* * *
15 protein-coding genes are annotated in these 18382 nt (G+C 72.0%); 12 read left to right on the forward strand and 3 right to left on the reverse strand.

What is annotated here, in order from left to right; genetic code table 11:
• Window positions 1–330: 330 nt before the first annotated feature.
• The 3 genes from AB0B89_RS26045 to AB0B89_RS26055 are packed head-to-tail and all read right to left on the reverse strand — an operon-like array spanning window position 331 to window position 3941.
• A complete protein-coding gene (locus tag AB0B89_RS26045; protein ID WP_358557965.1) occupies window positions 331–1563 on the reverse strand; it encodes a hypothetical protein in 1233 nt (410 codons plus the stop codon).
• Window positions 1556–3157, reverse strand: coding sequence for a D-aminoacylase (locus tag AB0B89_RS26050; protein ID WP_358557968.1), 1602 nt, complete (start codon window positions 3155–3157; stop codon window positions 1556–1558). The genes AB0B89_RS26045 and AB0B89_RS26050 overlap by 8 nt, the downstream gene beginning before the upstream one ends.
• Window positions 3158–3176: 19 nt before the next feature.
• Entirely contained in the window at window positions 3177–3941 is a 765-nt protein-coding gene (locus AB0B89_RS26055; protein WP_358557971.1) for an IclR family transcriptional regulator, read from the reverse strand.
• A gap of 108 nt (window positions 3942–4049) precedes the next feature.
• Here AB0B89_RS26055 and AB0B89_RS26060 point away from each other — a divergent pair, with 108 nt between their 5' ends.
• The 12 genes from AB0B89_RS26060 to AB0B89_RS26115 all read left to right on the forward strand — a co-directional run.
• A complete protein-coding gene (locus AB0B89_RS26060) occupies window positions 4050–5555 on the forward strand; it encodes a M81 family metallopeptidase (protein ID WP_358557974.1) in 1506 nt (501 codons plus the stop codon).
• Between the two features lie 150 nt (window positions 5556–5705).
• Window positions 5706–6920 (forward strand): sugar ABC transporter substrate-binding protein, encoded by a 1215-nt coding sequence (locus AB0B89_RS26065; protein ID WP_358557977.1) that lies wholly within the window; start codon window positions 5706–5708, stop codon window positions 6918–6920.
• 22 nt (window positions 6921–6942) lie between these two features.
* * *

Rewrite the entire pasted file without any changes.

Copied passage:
15 protein-coding genes are annotated in these 18382 nt (G+C 72.0%); 12 read left to right on the forward strand and 3 right to left on the reverse strand.

What is annotated here, in order from left to right; genetic code table 11:
• Window positions 1–330: 330 nt before the first annotated feature.
• The 3 genes from AB0B89_RS26045 to AB0B89_RS26055 are packed head-to-tail and all read right to left on the reverse strand — an operon-like array spanning window position 331 to window position 3941.
• A complete protein-coding gene (locus tag AB0B89_RS26045; protein ID WP_358557965.1) occupies window positions 331–1563 on the reverse strand; it encodes a hypothetical protein in 1233 nt (410 codons plus the stop codon).
• Window positions 1556–3157, reverse strand: coding sequence for a D-aminoacylase (locus tag AB0B89_RS26050; protein ID WP_358557968.1), 1602 nt, complete (start codon window positions 3155–3157; stop codon window positions 1556–1558). The genes AB0B89_RS26045 and AB0B89_RS26050 overlap by 8 nt, the downstream gene beginning before the upstream one ends.
• Window positions 3158–3176: 19 nt before the next feature.
• Entirely contained in the window at window positions 3177–3941 is a 765-nt protein-coding gene (locus AB0B89_RS26055; protein WP_358557971.1) for an IclR family transcriptional regulator, read from the reverse strand.
• A gap of 108 nt (window positions 3942–4049) precedes the next feature.
• Here AB0B89_RS26055 and AB0B89_RS26060 point away from each other — a divergent pair, with 108 nt between their 5' ends.
• The 12 genes from AB0B89_RS26060 to AB0B89_RS26115 all read left to right on the forward strand — a co-directional run.
• A complete protein-coding gene (locus AB0B89_RS26060) occupies window positions 4050–5555 on the forward strand; it encodes a M81 family metallopeptidase (protein ID WP_358557974.1) in 1506 nt (501 codons plus the stop codon).
• Between the two features lie 150 nt (window positions 5556–5705).
• Window positions 5706–6920 (forward strand): sugar ABC transporter substrate-binding protein, encoded by a 1215-nt coding sequence (locus AB0B89_RS26065; protein ID WP_358557977.1) that lies wholly within the window; start codon window positions 5706–5708, stop codon window positions 6918–6920.
• 22 nt (window positions 6921–6942) lie between these two features.